Job losses at Amnesty International UK halted - for now

Job losses at Amnesty International UK halted - for now

15 January 2013

Unite’s efforts to protect the vital campaign work at Amnesty International UK (AIUK) and stop redundancies have been supported by the overwhelming majority of AIUK members.

At an emergency general meeting at the weekend AIUK members voted by more than the required 75 per cent against any ‘material reorganisation’ of AIUK.

Later, the management said it was not taking any action to implement the new structure, issue ‘at risk’ notices or accept voluntary redundancy requests for the time being.

Unite regional officer Alan Scott said: “We welcome the management’s statement on jobs – however, we call on the management to enter into meaningful negotiations, given the strength of feeling of their grass-roots AI supporters, including the 500 plus that attended.

“The EGM voting rules needing 75 per cent is a requirement of company law, not a normal democratic process as we know it, when 50 per cent plus one, is enough.

“This is a moral victory for all who opposed the management’s position and we think the board should be considering their position in view of the strength of feeling of the Amnesty membership. Unite will continue to fight hard to maintain the jobs, role and the 52-year-old ethos of AIUK.”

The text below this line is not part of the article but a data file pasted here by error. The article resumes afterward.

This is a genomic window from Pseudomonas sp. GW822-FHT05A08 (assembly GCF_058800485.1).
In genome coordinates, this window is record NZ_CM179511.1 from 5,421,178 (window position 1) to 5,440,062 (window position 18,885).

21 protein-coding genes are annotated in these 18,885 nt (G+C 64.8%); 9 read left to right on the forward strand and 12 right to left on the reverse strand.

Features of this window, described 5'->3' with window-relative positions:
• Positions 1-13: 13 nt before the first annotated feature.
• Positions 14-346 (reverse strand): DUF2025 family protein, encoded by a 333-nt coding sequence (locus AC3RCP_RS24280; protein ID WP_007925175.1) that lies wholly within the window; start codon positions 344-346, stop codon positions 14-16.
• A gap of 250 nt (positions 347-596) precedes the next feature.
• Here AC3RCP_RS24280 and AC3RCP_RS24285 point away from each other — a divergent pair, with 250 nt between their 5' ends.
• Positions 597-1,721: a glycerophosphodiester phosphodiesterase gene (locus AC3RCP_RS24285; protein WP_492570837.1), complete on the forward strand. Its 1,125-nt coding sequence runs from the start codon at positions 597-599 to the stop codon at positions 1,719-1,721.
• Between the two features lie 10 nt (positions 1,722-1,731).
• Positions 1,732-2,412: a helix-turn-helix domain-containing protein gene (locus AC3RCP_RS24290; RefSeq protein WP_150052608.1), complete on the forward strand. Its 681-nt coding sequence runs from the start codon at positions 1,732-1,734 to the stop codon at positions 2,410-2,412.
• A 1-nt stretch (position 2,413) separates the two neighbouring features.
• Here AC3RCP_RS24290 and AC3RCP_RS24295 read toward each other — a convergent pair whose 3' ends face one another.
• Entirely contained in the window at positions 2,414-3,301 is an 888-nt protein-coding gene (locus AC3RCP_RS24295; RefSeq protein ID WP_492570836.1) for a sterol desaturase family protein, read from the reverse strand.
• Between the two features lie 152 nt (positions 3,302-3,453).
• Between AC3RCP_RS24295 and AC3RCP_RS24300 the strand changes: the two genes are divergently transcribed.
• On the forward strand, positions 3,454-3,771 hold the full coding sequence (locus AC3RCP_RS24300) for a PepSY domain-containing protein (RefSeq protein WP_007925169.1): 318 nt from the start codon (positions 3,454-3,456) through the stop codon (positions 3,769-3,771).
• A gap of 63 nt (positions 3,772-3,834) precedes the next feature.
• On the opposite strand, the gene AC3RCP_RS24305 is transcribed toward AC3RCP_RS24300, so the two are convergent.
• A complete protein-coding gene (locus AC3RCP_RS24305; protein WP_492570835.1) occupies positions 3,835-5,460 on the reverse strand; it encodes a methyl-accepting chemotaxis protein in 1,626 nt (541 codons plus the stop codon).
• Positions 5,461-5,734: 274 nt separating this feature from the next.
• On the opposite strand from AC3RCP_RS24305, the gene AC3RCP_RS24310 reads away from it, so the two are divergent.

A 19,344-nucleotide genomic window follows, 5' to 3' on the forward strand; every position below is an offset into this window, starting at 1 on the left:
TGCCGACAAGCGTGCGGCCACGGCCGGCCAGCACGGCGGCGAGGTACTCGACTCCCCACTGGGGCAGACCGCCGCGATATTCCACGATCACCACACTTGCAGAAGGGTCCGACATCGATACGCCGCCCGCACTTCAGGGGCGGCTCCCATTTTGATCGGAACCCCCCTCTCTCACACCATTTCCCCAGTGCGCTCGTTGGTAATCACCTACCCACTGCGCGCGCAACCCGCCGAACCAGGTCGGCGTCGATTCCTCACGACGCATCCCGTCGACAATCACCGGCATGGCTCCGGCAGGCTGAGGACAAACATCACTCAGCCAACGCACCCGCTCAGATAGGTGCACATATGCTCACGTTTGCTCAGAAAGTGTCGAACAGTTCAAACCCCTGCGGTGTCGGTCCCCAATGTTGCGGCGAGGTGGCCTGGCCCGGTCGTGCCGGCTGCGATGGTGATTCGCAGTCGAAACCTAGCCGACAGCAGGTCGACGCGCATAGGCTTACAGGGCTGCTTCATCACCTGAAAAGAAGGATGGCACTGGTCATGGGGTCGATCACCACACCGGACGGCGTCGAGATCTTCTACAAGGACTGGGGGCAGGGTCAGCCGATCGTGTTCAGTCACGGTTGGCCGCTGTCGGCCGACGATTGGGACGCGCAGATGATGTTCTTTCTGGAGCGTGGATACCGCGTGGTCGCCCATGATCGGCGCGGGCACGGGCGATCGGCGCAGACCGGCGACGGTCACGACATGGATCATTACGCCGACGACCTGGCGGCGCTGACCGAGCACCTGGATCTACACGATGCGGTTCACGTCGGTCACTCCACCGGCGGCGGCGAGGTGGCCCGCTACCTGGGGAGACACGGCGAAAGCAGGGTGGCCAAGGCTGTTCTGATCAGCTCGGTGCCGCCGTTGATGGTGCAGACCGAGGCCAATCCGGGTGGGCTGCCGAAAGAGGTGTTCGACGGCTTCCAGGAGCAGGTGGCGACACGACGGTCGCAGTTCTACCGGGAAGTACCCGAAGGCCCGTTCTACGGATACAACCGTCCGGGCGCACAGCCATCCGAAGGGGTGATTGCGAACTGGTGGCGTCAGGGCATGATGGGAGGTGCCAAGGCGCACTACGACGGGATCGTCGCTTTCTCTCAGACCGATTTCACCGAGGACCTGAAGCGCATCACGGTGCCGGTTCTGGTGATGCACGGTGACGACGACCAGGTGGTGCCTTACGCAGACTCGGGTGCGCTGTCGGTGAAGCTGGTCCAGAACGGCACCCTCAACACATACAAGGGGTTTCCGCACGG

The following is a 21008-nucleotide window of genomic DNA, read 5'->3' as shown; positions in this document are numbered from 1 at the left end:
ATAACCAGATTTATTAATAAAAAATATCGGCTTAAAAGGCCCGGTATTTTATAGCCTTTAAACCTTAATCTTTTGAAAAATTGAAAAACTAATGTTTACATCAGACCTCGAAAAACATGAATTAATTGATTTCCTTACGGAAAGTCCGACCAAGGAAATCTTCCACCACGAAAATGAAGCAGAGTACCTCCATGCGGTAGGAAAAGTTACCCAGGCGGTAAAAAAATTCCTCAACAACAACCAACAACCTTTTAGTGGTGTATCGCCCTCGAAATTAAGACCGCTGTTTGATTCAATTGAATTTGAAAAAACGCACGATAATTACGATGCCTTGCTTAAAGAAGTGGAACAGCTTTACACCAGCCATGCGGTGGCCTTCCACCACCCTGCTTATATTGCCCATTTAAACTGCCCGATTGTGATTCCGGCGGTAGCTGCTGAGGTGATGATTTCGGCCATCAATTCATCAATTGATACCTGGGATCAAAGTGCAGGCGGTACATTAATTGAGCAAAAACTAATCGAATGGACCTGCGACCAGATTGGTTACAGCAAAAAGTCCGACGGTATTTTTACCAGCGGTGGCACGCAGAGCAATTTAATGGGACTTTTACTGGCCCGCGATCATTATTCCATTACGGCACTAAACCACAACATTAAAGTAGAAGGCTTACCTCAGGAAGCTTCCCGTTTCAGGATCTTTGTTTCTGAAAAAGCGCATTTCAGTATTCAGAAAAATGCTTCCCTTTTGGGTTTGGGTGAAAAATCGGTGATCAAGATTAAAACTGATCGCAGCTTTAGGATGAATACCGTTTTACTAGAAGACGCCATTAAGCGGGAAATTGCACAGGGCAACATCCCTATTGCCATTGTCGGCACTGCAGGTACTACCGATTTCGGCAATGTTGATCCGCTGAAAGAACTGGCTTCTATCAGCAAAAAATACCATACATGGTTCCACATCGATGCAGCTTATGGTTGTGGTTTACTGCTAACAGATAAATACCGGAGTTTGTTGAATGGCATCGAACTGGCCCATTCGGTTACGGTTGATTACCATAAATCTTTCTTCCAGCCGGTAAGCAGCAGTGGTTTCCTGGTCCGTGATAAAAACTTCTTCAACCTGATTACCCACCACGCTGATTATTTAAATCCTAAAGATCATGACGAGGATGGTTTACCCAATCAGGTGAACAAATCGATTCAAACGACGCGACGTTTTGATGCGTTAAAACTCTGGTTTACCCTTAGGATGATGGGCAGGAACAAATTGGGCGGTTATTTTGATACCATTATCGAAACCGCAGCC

The crucial resolutions that would have stopped the management giving an immediate increased contribution to Amnesty International’s global headquarters - one of the key issues that AIUK staff took strike action about at the end of last year - were not carried, although they achieved between 71 and 74 per cent of the vote. 

However, the successful resolution mandating AI not to undertake any material organisation means that this must be decided by an AGM where a simple democratic majority will be the basis for decision-making.

Unite has about 145 members at AIUK where some 40 jobs have been under threat due the management’s insistence that there was no possibility of negotiating a slower timescale for an increased contribution to the global AI body.

This would be funded by £2.5 million of cuts, despite the UK section's steady annual growth of two per cent and assurances that the organisation is not in financial crisis. 

The AIUK dispute is separate from the one affecting the Amnesty International secretariat which wants to restructure its London operations to 10 ‘hubs’ around the world, with resulting job losses.


For further information please contact Unite senior communications officer Shaun Noble on 07768 693940

Unite is Britain and Ireland’s largest trade union with 1.5 million members working across all sectors of the economy. The general secretary is Len McCluskey.